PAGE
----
But as it turns out, even baby steps can have their rewards. Ranjeet Singh, owner of Sam's Best Food Market in Fremont, Calif., installed energy-efficient light bulbs in his store. And because of that, a horde of locals planned to patronize the store this past weekend to show their appreciation and support. Singh had bought new energy-efficient lights and ballasts, which cost him $280 after a nearly $500 rebate from PG&E. The shoppers planned to put many times that amount back into Singh's coffers.
The concept is Carrotmob, which is a network of people who do the opposite of boycotting organizations they disagree with -- rather, Carrotmobs organize through a blog, a newsletter, Facebook, and Twitter and then descend upon businesses that make socially responsible decisions.
In an interview last year, Brent Schulkin of Carrotmob explained the idea:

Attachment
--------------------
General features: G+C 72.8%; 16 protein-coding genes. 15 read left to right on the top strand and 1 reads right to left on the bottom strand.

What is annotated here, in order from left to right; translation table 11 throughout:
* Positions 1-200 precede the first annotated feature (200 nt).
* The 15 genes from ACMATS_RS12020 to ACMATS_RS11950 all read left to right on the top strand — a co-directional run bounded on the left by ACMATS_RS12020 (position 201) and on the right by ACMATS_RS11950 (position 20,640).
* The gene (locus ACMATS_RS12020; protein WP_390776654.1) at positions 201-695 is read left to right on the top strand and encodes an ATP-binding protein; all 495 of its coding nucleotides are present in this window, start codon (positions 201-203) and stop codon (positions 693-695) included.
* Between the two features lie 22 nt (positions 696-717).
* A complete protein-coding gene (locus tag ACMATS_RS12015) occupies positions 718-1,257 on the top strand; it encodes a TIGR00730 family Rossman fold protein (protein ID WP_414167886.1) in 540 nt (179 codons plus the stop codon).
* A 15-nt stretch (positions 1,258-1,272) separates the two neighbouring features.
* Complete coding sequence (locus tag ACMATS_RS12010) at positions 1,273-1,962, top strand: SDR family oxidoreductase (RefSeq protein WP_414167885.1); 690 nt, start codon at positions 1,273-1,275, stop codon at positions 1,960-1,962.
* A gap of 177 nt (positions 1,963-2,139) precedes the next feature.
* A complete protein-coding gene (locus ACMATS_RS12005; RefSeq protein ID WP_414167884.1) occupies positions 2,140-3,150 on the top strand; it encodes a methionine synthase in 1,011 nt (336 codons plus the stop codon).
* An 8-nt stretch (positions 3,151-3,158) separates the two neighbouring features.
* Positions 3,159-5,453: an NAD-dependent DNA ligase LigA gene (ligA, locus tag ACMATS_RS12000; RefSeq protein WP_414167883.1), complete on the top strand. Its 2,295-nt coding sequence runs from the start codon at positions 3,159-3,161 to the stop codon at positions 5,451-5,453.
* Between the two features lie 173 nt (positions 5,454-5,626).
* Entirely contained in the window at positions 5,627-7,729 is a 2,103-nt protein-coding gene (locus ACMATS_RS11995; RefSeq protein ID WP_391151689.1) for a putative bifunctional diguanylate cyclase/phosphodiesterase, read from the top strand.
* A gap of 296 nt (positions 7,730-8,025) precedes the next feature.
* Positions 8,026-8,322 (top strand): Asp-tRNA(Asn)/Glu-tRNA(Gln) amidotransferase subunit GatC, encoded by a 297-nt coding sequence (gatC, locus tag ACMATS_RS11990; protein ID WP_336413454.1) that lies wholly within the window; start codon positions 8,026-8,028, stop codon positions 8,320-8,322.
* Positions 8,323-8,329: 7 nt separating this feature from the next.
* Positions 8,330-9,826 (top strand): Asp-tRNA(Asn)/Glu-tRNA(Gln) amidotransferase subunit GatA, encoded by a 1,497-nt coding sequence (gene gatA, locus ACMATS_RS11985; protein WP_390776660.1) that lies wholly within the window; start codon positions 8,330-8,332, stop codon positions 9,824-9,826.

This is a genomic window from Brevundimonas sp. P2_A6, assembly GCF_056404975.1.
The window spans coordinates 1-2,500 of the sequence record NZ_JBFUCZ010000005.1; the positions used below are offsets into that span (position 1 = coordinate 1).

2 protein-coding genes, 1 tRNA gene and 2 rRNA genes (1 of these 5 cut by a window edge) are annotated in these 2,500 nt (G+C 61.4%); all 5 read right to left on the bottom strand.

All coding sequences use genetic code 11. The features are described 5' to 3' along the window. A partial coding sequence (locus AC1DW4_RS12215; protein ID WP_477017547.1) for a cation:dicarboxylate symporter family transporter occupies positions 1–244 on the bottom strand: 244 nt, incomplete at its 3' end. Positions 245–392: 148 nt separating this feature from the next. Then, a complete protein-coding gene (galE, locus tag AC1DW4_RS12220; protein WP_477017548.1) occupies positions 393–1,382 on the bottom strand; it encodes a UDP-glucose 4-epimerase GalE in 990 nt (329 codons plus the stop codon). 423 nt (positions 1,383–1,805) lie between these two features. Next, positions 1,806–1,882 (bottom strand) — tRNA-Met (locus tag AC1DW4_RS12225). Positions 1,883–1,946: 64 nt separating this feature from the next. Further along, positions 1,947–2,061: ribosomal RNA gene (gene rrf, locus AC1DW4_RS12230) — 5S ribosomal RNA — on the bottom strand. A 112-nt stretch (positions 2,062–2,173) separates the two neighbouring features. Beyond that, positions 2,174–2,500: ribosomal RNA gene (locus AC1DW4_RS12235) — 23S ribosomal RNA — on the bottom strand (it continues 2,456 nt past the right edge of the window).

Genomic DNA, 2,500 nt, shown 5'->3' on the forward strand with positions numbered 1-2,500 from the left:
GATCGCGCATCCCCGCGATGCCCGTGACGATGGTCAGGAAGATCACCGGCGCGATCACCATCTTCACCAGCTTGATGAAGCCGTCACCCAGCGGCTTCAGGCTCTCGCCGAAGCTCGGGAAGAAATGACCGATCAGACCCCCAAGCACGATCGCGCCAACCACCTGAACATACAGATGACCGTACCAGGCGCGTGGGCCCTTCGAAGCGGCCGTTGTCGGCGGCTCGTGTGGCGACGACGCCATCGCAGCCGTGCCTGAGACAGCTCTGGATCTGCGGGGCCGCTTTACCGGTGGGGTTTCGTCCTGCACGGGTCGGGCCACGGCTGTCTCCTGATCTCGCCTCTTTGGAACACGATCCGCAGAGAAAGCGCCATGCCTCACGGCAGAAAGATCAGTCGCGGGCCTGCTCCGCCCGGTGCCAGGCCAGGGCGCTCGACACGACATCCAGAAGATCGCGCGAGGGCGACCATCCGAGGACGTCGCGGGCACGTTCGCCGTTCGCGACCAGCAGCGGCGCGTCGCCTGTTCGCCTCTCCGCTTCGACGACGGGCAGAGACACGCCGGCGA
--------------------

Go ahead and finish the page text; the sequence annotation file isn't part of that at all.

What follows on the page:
"First, technology now allows us to easily connect and coordinate our activities like never before. Secondly, in the last couple years, environmentalism has gone mainstream. And third, we have a reputation economy, and companies are putting huge resources into protecting or improving their reputation.
"Moreover, these days bloggers and normal citizens have much more power over the reputation of businesses. In an age when companies are desperately trying to be seen as authentic and good, they have plenty of motivation to try and please an authentic grassroots network of consumers like us, since they know we have great power when it comes to defining their reputation."
Green initiatives can save your company money, lessen our impact on the planet, and, as it turns out, even conjure up some business. Yes, going green could be a marketing tool for small and midsize businesses. And as Schulkin pointed out, harnessing the power of technology can help get the word out.
One last thought: Do not confuse Carrotmobs with flash mobs, which have been accused of leaving a huge mess for city officials to clean up. Carrotmobs don't leave a mess of feathers in their wake.